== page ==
Tickets must be booked in advance by completing the booking form attached below and making a payment of £10 per person via our online donation page: www.nationaltrail.co.uk/ridgeway/donate.
An event flyer, programme and booking form can be downloaded below.
The Ridgeway Partnership is hosting this event to raise awareness of The Ridgeway National Trail and to encourage people to visit the Trail to enjoy it and get creative too! We are thankful to the congregation and Reverend of St Dunstan’s for hosting us and hope the event will prove a great start to this year’s Princes Risborough town festival which runs from 29th June to 6th July.
26th April 2019
The Ridgeway through the World Heritage Site near Avebury will NOT open to the public driving cars and motorbikes this summer – usually people can drive on this part of the Trail from 1st May to 30th September. Wiltshire Council have organised a closure of this stretch of Byway Open to All Traffic to allow surface repair work to be carried out.
The closure affects The Ridgeway from Hackpen Hill to just north of the parking area adjacent to the A4 at Overton Hill (the Trail between the A4 northwards to the connecting byway Avebury 5 will be open for public access as usual). Wiltshire Council has produced a map showing the extent of the affected stretch and this map can be downloaded from this webpage – two green dots on the map mark the extent of The Ridgeway closed to vehicles.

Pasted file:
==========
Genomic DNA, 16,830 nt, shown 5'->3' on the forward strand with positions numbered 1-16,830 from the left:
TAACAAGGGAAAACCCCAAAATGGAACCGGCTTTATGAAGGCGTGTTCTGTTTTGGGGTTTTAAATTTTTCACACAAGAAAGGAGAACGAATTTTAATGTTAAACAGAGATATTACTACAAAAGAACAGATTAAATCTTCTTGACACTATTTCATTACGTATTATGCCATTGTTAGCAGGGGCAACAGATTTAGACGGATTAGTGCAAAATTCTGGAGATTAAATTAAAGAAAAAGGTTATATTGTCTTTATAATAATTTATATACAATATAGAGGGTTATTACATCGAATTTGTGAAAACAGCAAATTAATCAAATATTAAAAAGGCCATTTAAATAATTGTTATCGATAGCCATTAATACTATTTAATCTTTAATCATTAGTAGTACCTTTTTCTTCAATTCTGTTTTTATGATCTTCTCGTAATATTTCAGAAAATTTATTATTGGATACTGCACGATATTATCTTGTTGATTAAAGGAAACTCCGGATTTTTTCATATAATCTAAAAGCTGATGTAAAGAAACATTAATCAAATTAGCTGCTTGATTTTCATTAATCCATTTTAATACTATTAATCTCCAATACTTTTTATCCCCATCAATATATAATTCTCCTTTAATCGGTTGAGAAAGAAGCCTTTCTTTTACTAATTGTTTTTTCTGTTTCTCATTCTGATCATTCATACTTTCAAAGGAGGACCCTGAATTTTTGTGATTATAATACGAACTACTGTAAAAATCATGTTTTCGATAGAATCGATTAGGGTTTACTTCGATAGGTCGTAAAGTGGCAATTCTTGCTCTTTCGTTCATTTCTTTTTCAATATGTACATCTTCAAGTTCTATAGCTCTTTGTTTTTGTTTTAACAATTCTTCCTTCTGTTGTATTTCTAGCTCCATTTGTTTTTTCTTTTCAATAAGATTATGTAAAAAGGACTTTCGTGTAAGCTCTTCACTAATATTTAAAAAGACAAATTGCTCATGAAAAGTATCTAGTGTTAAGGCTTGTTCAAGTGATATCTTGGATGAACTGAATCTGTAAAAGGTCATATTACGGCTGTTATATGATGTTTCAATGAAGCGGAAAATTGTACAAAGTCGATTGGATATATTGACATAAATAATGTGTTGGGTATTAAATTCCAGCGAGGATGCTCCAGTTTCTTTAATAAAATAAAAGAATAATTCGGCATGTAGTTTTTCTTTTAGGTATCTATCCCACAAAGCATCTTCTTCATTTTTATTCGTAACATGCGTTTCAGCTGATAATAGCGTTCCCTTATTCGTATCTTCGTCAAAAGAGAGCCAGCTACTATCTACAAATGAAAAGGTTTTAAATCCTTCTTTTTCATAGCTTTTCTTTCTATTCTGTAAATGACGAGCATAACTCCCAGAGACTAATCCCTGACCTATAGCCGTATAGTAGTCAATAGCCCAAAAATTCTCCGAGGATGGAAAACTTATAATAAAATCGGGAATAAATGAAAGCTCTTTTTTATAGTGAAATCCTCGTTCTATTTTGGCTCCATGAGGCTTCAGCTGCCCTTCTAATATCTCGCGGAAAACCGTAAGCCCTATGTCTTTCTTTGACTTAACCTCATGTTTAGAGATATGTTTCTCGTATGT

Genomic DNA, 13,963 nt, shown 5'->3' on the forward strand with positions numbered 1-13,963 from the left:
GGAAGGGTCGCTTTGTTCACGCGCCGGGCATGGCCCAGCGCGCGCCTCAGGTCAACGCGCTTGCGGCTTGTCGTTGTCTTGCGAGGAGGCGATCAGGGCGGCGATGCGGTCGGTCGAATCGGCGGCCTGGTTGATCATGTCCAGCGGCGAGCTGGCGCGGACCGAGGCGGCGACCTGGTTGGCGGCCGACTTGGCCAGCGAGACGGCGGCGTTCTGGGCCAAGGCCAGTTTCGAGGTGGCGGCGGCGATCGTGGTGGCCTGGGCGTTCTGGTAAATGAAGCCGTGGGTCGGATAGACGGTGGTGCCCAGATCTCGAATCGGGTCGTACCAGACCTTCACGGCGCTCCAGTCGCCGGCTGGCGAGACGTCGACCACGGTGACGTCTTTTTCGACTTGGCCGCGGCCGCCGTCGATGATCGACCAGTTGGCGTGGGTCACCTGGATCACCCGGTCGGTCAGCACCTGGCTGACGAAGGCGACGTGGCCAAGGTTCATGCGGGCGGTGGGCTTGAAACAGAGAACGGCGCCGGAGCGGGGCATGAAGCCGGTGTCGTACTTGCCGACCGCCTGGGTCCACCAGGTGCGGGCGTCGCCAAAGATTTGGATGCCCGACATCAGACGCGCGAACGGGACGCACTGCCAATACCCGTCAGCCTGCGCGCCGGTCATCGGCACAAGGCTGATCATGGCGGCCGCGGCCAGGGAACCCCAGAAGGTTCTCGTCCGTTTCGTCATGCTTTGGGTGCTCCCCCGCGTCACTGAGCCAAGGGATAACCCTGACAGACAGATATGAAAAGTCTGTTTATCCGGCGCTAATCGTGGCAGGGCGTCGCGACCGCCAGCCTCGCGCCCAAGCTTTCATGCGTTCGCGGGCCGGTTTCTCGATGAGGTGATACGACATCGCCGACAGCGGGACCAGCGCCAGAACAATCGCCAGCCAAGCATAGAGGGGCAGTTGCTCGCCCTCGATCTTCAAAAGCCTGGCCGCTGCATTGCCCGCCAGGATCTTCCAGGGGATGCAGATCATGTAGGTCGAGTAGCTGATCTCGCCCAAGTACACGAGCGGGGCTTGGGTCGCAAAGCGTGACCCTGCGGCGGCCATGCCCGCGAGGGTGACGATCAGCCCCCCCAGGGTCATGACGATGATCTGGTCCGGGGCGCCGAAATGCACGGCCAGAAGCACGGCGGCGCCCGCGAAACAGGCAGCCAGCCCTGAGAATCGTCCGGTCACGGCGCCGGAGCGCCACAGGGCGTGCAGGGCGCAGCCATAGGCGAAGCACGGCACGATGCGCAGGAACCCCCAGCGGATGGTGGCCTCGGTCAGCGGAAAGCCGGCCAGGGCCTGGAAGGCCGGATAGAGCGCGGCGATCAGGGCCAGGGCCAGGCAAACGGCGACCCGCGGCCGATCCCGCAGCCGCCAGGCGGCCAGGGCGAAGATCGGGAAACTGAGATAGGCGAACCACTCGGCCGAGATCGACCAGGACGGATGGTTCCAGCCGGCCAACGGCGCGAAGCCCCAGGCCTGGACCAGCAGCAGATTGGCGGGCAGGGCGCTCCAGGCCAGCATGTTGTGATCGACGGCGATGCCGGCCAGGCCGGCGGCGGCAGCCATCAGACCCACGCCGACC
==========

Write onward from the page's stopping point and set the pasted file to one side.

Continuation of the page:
Walkers, cyclists, horse riders and horse and carriage drivers are not affected by the closure at all – they can continue to use the route at all times.
Over the years, the wheels of motor vehicles have rutted the byway surface to such an extent that the Trail is difficult to use and archaeological features have suffered damage. The Trail Team regularly receive complaints about the surface in the World Heritage Site and have been working with Wiltshire Council and others over the years to monitor the condition of the surface and identify suitable repair techniques.